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[458] from the degrading yoke which these ruthless invaders had come to impose and render perpetual, and the day's issue has assured me that such emotions must have also animated all under my command.

In the meantime the enemy had seized upon the plateau on which Robinson's and the Henry houses are situated, the position first occupied in the morning by General Bee, before advancing to the support of Evans. Ricketts's battery of six rifled guns—the pride of the Federalists, the object of their unstinted expenditure in outfit—and the equally powerful Regular light battery of Griffin were brought forward and placed in immediate action, after having, conjointly with the batteries already mentioned, played from former positions with destructive effect upon our forward battalions.

The topographical features of the plateau, now become the stage of the contending armies, must be described in outline.

A glance at the map will show that it is enclosed on three sides by two small watercourses, which empty into Bull Run within a few yards of each other, a half mile to the south of the stone bridge. Rising to an elevation of quite one hundred feet above the level of Bull Run, at the bridge, it falls off on three sides to the level of the enclosing streams, in gentle slopes, but which are furrowed by ravines of irregular directions and length, and studded with clumps and patches of young pines and oaks. The general direction of the crest of the plateau is oblique to the course of Bull Run in that quarter, and to the Brentsville and turnpike roads, which intersect each other at right angles. Immediately surrounding the two houses before mentioned are small, open fields of irregular outline, not exceeding one hundred and fifty acres in extent. The houses, occupied at the time, the one by the Widow Henry, and the other by the free negro, Robinson, are small wooden buildings, the latter densely embowered in trees, and environed by a double row of fences on two sides. Around the eastern and southern brow of the plateau an almost unbroken fringe of second-growth pines gave excellent shelter for our marksmen, who availed themselves of it with the most satisfactory skill. To the west, adjoining the fields, a broad belt of oaks extends directly across the crest on both sides of the Sudley Road, in which, during the battle, regiments of both armies met and contended for the mastery.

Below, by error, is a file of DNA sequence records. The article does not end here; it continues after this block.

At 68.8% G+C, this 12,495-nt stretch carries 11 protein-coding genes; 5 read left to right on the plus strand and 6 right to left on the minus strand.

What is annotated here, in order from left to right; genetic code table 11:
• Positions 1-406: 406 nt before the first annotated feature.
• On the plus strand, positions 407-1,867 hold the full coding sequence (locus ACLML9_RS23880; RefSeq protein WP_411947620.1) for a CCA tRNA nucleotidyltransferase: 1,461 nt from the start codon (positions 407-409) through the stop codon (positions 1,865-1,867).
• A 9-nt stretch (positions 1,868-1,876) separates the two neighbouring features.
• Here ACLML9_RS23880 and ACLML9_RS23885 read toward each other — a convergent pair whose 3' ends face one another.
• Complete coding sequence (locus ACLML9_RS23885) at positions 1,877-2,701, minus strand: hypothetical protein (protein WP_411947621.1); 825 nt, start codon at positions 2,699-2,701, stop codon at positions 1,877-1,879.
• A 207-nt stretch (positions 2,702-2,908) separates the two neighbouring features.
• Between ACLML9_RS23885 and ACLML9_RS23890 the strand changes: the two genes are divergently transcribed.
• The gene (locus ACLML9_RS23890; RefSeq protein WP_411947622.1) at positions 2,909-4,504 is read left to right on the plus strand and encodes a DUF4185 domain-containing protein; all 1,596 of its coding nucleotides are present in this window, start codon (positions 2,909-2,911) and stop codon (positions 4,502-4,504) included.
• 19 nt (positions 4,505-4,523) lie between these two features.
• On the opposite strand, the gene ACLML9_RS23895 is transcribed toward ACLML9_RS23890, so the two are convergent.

From the open ground of this plateau the view embraces a wide expanse of woods, and gently undulating, open country, of broad grass and grain fields, in all directions, including the scene of Evans's and Bee's recent encounter with the enemy, some twelve hundred yards to the northward.

In reply to the play of the enemy's batteries, our own artillery had not been either idle or unskilful. The ground occupied by our guns, on a level with that held by the batteries of the enemy, was an open space of limited extent, behind a low undulation, just at the eastern verge of the plateau, some five or six hundred yards from the Henry house. Here, as before said, thirteen pieces, mostly 6-pounders, were maintained in action. The several batteries of Imboden, Stanard, Pendleton (Rockbridge Artillery), and Alburtis, of the Army of the Shenandoah, and five guns of Walton's and Heaton's section of Rogers's battery, of the Army of the Potomac, alternating, to some extent, with each other, and taking

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N. G. Evans (2)
Barnard E. Bee (2)
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Robinson (1)
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